The main benefits of the Bill include: increasing the income of charities, particularly small charities, that receive small donations from the public and simplifying the administration for charities to obtain top-up payments on small donations.
The main elements of the Bill are: providing a top-up payment similar to Gift Aid to charities that receive small cash donations of £20 or less, enabling them to claim 25p for every £1 collected in the UK, on up to £5,000 of small donations; ensuring that the scheme is fair so that small local charities carrying out charitable activities in local communities would be entitled to similar levels of top-up payments as larger national charities undertaking similar activities; protecting the scheme from excessive claims by limiting payments to charities that are connected with one another and which operate broadly as a single entity; Protecting the scheme against fraud by requiring charities to have a three-year track record of successfully claiming Gift Aid and to continue making Gift Aid claims to benefit from the scheme.
Draft Local Audit Bill
Her Majesty said: “A draft Bill will be published setting out measures to close the Audit Commission and establish new arrangements for the audit of local public bodies.”
The purpose of the draft Bill is to abolish the Audit Commission and set out the new regulatory framework for the audit of local public bodies.
The main benefits of the draft Bill include: making significant savings to the public purse; giving local bodies freedom to manage their own audit arrangements; increasing local accountability and transparency; aligning the regulatory regime for audit in the private and public sectors.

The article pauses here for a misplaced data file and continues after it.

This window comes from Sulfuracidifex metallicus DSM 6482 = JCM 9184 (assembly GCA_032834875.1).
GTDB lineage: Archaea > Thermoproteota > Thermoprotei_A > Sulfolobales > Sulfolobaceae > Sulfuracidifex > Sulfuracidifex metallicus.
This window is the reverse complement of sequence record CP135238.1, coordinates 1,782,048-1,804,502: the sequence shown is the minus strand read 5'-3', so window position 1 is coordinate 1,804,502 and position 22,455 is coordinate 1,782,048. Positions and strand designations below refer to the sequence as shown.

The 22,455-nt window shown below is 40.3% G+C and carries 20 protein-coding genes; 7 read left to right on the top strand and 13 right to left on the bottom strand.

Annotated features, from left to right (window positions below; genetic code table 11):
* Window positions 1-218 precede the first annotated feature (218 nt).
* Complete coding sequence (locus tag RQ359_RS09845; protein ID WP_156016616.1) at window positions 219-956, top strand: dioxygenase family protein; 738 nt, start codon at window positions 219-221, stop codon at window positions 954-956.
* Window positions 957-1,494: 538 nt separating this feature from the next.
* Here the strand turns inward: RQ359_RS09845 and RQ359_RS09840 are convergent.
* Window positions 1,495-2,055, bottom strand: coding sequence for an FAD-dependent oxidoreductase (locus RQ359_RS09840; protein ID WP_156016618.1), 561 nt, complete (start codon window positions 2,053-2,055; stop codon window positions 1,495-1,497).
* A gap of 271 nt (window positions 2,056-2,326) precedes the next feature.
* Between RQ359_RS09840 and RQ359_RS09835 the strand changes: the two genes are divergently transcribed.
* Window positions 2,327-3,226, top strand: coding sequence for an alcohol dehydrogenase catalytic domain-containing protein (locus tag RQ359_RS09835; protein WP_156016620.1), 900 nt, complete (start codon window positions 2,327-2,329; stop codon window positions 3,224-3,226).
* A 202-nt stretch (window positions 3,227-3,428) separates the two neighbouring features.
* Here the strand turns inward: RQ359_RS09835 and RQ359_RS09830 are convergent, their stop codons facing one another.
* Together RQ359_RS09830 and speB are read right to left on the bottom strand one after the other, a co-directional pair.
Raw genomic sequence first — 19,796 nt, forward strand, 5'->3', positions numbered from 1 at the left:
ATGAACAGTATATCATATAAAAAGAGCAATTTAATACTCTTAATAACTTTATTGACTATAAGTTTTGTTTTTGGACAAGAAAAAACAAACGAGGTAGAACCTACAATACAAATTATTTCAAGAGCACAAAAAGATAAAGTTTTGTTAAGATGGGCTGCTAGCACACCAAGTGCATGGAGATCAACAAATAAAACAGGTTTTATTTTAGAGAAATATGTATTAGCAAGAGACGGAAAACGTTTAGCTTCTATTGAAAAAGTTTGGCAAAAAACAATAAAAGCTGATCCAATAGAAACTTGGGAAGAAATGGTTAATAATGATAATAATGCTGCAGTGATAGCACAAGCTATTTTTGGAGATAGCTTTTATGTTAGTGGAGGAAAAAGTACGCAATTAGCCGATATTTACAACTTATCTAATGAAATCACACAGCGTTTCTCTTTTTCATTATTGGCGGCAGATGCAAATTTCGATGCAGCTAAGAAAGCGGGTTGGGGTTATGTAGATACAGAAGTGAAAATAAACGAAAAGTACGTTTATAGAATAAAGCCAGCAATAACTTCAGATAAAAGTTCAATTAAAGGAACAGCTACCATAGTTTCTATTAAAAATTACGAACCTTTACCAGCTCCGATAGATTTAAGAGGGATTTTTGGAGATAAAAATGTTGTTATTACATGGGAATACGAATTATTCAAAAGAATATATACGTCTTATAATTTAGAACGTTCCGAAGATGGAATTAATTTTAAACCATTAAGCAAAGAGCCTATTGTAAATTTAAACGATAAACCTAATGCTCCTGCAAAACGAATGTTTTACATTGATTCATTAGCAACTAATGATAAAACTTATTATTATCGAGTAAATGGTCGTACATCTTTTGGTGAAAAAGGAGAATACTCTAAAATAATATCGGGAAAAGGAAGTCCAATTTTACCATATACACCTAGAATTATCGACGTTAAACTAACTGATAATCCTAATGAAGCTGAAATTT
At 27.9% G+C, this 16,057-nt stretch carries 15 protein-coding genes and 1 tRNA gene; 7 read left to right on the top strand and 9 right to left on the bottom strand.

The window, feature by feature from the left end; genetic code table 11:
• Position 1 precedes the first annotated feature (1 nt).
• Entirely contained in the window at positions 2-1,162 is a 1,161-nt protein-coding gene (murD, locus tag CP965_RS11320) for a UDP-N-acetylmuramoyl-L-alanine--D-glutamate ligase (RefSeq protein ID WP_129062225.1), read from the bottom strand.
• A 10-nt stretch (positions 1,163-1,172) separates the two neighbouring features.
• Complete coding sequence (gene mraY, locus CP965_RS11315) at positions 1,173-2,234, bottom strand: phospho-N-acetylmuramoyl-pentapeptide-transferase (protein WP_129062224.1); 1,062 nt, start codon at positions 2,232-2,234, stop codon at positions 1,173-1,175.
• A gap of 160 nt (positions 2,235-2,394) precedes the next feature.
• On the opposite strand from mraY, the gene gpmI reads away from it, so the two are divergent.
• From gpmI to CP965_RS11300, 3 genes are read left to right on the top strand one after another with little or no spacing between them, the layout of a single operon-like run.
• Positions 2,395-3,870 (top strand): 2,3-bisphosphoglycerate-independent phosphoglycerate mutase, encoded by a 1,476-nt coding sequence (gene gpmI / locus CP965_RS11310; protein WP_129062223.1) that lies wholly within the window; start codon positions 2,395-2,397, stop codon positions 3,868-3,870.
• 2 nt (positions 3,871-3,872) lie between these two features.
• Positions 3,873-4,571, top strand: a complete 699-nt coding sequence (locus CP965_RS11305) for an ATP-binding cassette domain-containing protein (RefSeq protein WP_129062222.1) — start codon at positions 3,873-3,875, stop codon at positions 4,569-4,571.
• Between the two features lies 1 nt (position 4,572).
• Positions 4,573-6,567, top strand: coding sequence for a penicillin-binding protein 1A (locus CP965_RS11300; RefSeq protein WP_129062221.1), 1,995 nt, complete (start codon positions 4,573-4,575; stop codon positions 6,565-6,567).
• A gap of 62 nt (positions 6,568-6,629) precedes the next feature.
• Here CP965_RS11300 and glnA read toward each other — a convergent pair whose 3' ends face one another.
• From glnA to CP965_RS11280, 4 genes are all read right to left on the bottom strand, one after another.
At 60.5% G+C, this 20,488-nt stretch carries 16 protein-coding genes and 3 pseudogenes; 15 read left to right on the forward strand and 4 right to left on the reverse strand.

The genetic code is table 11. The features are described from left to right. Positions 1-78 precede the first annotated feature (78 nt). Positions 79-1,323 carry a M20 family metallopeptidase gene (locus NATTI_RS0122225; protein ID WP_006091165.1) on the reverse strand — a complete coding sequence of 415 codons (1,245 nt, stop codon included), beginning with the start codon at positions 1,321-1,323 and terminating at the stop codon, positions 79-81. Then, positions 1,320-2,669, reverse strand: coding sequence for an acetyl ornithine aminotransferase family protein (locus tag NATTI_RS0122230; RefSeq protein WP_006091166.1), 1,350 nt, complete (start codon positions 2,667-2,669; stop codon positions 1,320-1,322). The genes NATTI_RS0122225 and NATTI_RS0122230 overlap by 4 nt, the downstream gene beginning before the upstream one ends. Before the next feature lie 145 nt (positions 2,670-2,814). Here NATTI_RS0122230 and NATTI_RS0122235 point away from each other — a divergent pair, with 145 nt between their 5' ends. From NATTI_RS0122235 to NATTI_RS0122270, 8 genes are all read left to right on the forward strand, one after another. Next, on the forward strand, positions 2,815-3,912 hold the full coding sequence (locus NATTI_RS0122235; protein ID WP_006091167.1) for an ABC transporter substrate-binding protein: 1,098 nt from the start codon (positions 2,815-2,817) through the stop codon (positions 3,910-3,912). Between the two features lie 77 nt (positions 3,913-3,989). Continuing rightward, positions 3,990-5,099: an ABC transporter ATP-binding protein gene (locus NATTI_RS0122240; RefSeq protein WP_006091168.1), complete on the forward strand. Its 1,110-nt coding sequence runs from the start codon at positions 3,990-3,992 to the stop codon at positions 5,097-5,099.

The main elements of the draft Bill are: the abolishment of the Audit Commission; the requirement of local bodies to appoint their own auditors on the advice of an independent auditor panel; the setting up a new regulatory regime for local public audit, more closely aligned with the regulatory framework for audit in the private sector, with the Financial Reporting Council as the overall regulator; the transference of responsibility for developing and publishing the Code of Audit Practice for local public audit to the National Audit Office (subject to Parliamentary approval).
Children and Families Bill
The purpose of the Bill is to break down barriers stopping parents and carers getting the support they need – making it easier for parents to share caring responsibilities; giving families more choice and control over specialist special educational needs care; and supporting the most vulnerable children, including those in care or whose parents have separated.
The main benefits of the Bill would be: the cutting of red tape and delays in giving early specialist support for children and young people with Special Educational Needs (SEN) and/or disabilities – the biggest reforms for 30 years; cutting the time ethnic minority children wait to be adopted; the reformation of the family justice system to speed up care proceedings.
Draft Care and Support Bill
The Queen said: “A draft Bill will be published to modernise adult care and support in England.”
The purpose of the draft Bill is to set out what support people could expect from Government and what action the Government would take to help them to plan, prepare and make informed choices about their care. The draft Bill would provide greater clarity and equity of access to care and support.
The main benefits of the draft Bill would be: modernising care and support law to ensure local authorities fit their service around the needs, outcomes and experience of people, rather than expecting them to adapt to what is available locally; putting people in control of their care and give them greater choice, building on progress with personal budgets.
Image courtesy of G Shapps, Twitter